The lines themselves though are fairly hollow because his pitch is built entirely on empty promises. Combine that with his bluesy diction and tone and it comes across sort of like Muddy Waters wracked by a sudden onset of self-doubt. His assertiveness is all a show and if she wants to discourage any more layabouts on the corner from crudely hitting on her she should just reach for the can of mace she keeps handy for just such an occasion and be done with it – and with him – before the chorus.

What redeems Hey Sweet Thing just a little is the conclusion in which he reverts back to the hushed speaking voice to tell us what happened while he was making a fool of himself. Not surprisingly he’s been humbled by her ignoring him completely and he had enough sense not accost her further when he realized his pitiful efforts were in vain.


I’ll Work For You
The musical side of this is probably where this can slip into the outer fringes of rock circles, though it has to be hoping nobody there will ask for stronger credentials than the bleating horns and chirpy piano that make for its primary accompaniment.

That both of those elements are featured here rather than a stark guitar or plucked bass means it’d probably have blues bloggers trying to justify its inclusion in that field by some other means were it to make their roster of records.

The piano solo is fairly interesting, almost hypnotic in a drowsy sort of way, and if barely audible drumming can be called addicting it’s this. Really, it’s kind of like a drugged up sound – a sluggish but insistent rhythmic pulse that never deviates while the piano tries distracting you from how stoned you are.

Now whether any of this is compelling is another question altogether, but it should hold your interest if nothing else.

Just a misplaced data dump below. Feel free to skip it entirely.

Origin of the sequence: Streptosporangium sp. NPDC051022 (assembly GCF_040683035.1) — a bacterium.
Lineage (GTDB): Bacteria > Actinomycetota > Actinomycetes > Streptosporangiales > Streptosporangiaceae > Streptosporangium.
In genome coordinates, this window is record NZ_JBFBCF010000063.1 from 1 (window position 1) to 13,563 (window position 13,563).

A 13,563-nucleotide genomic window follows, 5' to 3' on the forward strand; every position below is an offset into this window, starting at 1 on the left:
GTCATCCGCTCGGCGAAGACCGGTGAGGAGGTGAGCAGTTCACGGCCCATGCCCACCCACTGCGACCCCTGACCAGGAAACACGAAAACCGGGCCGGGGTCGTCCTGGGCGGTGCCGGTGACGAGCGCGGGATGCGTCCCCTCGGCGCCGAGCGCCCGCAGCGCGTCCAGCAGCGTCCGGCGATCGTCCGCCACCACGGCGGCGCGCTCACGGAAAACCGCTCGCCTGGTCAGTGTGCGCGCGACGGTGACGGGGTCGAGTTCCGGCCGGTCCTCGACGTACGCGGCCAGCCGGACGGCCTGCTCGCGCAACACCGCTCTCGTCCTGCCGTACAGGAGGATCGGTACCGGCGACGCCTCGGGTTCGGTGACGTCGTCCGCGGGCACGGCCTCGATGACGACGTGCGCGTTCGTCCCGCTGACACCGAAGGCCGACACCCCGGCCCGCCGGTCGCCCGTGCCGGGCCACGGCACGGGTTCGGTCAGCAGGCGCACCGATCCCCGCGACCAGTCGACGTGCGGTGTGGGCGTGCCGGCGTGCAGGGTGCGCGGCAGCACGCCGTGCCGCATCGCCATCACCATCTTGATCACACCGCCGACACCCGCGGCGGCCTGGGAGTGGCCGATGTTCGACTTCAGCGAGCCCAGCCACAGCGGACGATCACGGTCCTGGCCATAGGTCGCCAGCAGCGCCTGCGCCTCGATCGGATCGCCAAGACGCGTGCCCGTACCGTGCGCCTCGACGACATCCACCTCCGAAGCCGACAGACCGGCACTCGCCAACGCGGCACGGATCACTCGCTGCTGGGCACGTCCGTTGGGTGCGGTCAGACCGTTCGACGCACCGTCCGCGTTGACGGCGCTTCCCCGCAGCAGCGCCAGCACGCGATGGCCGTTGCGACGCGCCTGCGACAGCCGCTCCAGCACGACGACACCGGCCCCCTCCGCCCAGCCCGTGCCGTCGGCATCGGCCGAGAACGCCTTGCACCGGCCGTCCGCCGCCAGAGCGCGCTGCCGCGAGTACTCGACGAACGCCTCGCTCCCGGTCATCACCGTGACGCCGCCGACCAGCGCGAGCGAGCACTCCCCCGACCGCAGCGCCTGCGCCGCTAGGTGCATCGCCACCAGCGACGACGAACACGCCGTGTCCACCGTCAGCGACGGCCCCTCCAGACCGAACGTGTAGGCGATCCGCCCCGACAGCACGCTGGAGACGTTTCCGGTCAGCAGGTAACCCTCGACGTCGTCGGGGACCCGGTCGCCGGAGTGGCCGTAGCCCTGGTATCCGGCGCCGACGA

Basically though the questions we had regarding Peppermint Harris’s musical direction before Hey Sweet Thing are only compounded after hearing this beguiling mixture of source material.

This shows he could abandon rock altogether and still earn a living in blues circles if he were to drop the horns, pick up his guitar and shift his persona to embody more of the strutting rooster mentality that bluesmen were known for.

But it was that resistance to fully adapting that profile that kept him tied to rock ‘n’ roll, for while this didn’t have the right attitude within the song for that to be a perfect match, his conceptual ideas were more in line with rock’s experimental nature and as long as he surrounded himself with musicians who were more at home in rock than pure blues then he was always going to have a seat at the table.

If you’re a girl who was invited to sit at that same table however, take my advice and either move down a few seats or claim you have an upset stomach and take a cab home so you don’t run into some other jerk on the corner who gets up the nerve to proposition you.


(Visit the Artist page of Peppermint Harris for the complete archive of his records reviewed to date)